a neon sign that reads "work and play"

How Some Companies Are Exploiting Our Desire to ‘Play’

Gamifying the workplace is distorting the way employees view employment and downtime

Social IssuesMental health and wellbeing
By VoiceBox ·


By young people, for young people

How Some Companies Are Exploiting Our Desire to ‘Play’

The psychology of ‘play’ dates back to before humans walked the earth. It’s embedded in the history of life itself and will continue to exert its influence until time stops ticking. From a domesticated cat pouncing on a ball of yarn, to polar bears skidding across ice sheets, to family feud over a game of monopoly – play is a crucial part of caring for mental well-being, strengthening friendships and learning new skills. 

In 1952, Physicist William Higinbotham created what is considered to be the first-ever video game. It was a simple tennis-inspired game that involved players timing themselves correctly so that the ball made it over the net. While it wasn’t available commercially, the exhibition that housed it welcomed large queues from the general public, who were suddenly taking a great interest in physics thanks to Higinbotham’s work. ‘Play’ was evolving into the digital world, and its consumers couldn’t get enough. 

The video games we know today are, on the surface at least, works of art. Many offer outstanding graphics full of intricate detail, immersive storytelling that feels like you’re part of a film, and bang for your buck with open-world games that take months to complete. But the current business model that some game developers follow is also heavily exploitative – not just in the ‘pay to play’ strategy, but also tasks for reward. The same ‘bang for your buck’ can involve a huge amount of unnecessary filler content, and enormous world maps filled to the brim with needless side-quests and treasure chests. For many players, it’s exhausting. Tick boxes of tasks to complete for little more than a common weapon to add to your already full meleé collection is hardly the immersive experience sold to consumers.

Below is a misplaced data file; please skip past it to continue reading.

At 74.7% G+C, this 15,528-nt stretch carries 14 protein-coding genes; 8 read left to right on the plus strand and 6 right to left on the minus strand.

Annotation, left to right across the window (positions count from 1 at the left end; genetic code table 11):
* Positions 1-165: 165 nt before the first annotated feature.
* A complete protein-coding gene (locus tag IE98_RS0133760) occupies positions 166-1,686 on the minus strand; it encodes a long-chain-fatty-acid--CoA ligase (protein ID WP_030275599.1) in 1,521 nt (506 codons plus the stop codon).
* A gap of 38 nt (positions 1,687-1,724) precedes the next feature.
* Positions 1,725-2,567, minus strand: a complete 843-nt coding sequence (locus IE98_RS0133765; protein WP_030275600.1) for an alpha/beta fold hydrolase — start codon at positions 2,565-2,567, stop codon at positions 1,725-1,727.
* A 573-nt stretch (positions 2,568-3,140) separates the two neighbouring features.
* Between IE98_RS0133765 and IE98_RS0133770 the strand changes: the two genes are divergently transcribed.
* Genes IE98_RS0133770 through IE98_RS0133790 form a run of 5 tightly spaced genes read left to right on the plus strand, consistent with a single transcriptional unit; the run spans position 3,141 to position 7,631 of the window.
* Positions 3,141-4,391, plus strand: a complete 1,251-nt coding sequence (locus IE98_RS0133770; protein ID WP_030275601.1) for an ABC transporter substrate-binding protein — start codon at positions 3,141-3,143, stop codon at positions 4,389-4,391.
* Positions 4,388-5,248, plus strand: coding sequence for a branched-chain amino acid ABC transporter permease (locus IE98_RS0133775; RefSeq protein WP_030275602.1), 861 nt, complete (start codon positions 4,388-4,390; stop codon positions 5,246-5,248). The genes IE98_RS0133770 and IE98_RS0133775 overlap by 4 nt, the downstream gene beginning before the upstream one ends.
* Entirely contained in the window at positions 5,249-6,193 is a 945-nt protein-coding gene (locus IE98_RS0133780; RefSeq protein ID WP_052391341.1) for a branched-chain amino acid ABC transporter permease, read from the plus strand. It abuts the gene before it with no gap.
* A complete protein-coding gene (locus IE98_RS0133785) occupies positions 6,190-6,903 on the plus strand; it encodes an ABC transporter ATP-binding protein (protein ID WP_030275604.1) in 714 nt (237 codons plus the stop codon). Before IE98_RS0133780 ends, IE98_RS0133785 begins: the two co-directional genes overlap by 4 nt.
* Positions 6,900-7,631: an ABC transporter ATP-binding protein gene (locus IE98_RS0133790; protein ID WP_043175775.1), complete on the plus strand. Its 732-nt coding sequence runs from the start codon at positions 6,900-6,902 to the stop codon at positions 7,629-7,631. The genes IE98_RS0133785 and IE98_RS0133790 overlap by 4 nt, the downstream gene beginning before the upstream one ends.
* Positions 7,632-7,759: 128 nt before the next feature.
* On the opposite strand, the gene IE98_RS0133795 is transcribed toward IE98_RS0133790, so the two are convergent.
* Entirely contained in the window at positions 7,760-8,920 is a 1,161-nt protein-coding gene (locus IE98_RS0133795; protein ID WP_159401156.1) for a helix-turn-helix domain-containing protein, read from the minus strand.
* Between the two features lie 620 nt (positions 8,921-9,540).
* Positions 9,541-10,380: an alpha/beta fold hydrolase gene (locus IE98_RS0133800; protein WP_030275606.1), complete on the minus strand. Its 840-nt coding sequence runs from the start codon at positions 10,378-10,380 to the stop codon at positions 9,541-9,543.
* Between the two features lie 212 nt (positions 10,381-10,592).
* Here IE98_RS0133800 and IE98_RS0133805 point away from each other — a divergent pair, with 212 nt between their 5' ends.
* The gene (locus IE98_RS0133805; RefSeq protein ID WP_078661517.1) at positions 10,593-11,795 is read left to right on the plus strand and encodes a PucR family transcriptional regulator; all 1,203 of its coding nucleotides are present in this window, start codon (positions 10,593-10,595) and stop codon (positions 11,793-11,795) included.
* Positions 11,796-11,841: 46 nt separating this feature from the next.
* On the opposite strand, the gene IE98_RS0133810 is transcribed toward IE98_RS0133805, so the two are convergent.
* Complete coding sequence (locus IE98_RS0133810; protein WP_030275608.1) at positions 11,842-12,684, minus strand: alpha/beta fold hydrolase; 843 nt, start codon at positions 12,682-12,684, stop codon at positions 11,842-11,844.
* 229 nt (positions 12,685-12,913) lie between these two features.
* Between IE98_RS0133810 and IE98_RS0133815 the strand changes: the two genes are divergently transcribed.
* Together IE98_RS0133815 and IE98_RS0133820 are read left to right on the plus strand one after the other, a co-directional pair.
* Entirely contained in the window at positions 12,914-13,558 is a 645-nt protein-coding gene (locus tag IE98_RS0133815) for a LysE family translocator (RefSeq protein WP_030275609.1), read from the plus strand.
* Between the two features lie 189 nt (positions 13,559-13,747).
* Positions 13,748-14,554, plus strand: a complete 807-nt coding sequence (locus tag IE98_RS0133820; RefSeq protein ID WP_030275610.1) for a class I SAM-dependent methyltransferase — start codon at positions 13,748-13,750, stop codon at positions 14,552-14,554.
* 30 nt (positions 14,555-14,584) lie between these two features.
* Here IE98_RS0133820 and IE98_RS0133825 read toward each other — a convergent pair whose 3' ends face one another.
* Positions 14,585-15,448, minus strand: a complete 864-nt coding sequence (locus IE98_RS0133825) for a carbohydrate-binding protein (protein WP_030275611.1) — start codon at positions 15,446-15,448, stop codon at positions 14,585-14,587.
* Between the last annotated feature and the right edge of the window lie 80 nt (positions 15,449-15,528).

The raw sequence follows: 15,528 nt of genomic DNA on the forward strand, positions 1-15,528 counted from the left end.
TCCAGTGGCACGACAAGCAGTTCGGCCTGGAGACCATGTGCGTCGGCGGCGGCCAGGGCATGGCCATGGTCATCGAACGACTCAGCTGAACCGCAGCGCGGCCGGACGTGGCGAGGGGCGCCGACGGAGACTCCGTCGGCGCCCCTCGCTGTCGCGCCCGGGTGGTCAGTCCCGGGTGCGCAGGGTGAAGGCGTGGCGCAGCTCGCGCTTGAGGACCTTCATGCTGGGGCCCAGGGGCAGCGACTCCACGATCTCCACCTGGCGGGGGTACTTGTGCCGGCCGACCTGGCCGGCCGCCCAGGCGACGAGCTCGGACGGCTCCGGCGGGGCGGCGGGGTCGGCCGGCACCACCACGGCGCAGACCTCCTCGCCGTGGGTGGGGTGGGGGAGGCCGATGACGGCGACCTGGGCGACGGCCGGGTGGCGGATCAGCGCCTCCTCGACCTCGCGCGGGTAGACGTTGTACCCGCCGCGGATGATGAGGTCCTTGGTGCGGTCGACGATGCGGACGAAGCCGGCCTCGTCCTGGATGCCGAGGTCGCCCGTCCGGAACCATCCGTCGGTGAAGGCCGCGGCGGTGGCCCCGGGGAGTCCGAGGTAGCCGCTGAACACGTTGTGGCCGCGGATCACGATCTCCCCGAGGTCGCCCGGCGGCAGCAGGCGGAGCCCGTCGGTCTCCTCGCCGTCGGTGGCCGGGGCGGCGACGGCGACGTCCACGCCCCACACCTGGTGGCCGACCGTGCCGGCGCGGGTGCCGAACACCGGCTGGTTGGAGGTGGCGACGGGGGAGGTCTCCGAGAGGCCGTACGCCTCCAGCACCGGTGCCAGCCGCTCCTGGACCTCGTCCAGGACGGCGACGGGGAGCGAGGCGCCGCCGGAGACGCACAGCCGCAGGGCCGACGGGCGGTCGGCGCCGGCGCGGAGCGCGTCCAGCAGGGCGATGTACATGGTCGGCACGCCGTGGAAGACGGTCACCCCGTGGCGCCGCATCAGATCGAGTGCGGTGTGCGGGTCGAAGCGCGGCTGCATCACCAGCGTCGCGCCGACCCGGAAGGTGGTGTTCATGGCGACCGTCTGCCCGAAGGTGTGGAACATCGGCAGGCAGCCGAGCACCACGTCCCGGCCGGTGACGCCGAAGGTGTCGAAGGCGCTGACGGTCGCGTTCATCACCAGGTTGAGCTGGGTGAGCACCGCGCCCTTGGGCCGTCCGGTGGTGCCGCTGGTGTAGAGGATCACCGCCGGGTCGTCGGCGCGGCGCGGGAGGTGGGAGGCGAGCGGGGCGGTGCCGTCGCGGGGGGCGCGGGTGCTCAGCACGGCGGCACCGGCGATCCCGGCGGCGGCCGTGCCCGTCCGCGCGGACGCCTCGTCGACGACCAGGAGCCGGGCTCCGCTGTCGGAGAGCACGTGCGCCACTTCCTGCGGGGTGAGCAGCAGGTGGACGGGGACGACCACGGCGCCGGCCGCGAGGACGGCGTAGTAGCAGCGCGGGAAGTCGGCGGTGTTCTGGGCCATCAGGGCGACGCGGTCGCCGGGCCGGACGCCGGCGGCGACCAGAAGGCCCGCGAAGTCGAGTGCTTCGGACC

“When you’re on the way to play war with Spartans, and a gleaming treasure chest is calling you from the depths of the ocean surrounded by sharks, it’s all too tempting to take a detour and find out what’s inside,” said one young person we spoke to.

“I don’t particularly enjoy it, but I have to complete it before I can rest.”

‘Tasks for reward’ is merging into other industries too, with some workplaces adopting the same practices to ‘motivate’ employees. Sadly, it’s often low-income or junior staff who are targeted. In 2017, the New York Times published an investigation into Uber, claiming that the company uses ‘Psychological Tricks’ to keep drivers driving. The publication found that Uber was exploiting the impulse to set earning goals – alerting drivers that “they are ever so close to hitting a precious target when they try to log off.”

Corporate settings aren’t faring much better. “The team leader at my job rewards this desk decoration each month to the employee who has performed best”, another young person said.

“I hate it. It makes me feel like a child. Working to the bone to be given what is essentially a toy.”

The exploitation of junior staff is concerning. Of course, work can be extremely rewarding in its own right, and no one wants to suggest that all companies are untrustworthy. There is also some value in setting goals in the workplace. We also aren’t trying to suggest that there’s harm in having a little fun at work. A World Cup sweepstake or a Thursday afternoon spent playing table tennis is very different from tempting people into overtime or giving out valueless rewards for the sake of performance. Gamifying the workplace at the expense of young people is distorting the way they view employment and downtime. If ‘play’ is at work, then what do we do at home? 

Video games should solely be for personal enjoyment; separate from paid work, ready to switch on so we can switch off at the end of the day. We urge senior leadership teams to think twice before implementing gaming models into the way they operate. After all, junior employees are real people, not avatars in a white collar alternate reality.

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